The Method of Formation of a Class of Oxidation Resistant Linear Polymers and Networked Foams Through the Inverse Electron Demand (Ieda) Reaction Between Substituted Tetrazines With Polyenes and Oligoenes

Technology #ua17-029

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Researchers
Robb Bagge
Graduate assistant, CBC
Douglas Loy
Professor, 20 Materials Science & Engineering
Managed By
Robert Sleeper
Licensing Manager (520) 626-4604

Invention: The invention is a chemical synthesis method that allows for a greener, safer formation of polymeric thermosetting and thermoplastic foams, adhesives, films and electrofluorochromic devices using non-isocyanate chemistry.

Background: As of January 2015, the US Environmental Protection Agency (EPA) has taken action to protect consumers from new uses and imports of harmful isocyanates in polyurethane. Traditional methods of manufacturing polyurethane include the use of inherently toxic isocyanate molecules which ultimately produces excess carbon dioxide. Substituting the use of isocyanates for tetrazine compounds, and producing nitrogen gas instead of carbon dioxide is both environmentally and industrially advantageous. This method provides an alternative to the harmful conventional methods and produces foams and adhesives similar to those prepared from polyurethane.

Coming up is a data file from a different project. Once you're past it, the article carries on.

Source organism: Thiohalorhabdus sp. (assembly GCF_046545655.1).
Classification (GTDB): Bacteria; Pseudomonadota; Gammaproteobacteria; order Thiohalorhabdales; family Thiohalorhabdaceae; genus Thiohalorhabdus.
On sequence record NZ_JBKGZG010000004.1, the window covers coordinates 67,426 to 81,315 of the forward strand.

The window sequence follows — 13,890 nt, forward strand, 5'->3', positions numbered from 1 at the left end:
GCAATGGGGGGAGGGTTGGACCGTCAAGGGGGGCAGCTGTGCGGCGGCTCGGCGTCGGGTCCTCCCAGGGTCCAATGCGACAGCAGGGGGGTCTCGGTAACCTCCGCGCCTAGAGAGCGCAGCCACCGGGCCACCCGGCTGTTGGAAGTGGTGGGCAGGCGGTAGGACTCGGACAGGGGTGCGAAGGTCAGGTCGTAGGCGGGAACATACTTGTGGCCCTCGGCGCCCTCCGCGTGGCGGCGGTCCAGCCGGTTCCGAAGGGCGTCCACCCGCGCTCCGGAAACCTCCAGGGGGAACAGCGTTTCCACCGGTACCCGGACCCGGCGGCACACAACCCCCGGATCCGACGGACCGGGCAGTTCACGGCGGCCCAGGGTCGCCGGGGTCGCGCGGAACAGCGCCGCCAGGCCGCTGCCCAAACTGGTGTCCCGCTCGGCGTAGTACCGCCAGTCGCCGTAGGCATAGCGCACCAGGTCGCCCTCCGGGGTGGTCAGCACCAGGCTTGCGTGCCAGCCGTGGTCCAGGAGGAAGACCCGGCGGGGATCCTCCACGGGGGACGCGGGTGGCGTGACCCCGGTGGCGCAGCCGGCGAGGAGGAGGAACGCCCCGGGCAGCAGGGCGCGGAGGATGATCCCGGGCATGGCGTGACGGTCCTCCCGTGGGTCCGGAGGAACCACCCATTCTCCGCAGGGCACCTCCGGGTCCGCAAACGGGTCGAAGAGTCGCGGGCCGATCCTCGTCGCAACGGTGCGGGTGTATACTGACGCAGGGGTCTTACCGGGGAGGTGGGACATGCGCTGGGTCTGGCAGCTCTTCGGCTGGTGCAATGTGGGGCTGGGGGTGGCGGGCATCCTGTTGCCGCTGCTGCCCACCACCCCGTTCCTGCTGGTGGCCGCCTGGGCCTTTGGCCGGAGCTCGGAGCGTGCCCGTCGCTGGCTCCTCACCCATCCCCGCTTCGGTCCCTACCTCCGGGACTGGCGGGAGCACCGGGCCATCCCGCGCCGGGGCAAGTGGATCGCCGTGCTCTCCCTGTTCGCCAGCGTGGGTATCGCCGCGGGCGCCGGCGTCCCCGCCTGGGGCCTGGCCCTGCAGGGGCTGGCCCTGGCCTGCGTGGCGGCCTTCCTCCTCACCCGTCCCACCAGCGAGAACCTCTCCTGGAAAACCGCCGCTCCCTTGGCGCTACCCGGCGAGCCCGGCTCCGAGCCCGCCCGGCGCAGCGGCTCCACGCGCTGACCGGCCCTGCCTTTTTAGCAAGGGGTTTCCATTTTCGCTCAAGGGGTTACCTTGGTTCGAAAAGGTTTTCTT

Applications:

•       Foams for insulation, cushioning, and structural support (upholstery, thermal insulation, packaging, etc.)

•       Adhesives for repair and/or construction

•       Coatings or cast films for surface protection and/or packaging

•       Electrofluorochromic devices (materials with reversible fluorescence induced by oxidation and reduction)

Advantages:

•       Produces nitrogen gas instead of carbon dioxide

•       A cleaner alternative to polyurethane

•       Eliminates use of toxic isocyanates

•       Increases industrial manufacturing safety

•       Can synthesize a large variety of tetrazine-based materials for numerous material properties and applications

•       Reduces steps required to create foams and adhesives

•       Particular syntheses can produce a clear, colorless film that fluoresces under UV light, leading to potential use in electrofluorochromic devices

•       Built-in antioxidants

Licensing Manager:

Paul Eynott, PhD MBA

PaulE@tla.arizona.edu

Tel:       (520) 471-3612

E-mail:       paule@tla.arizona.edu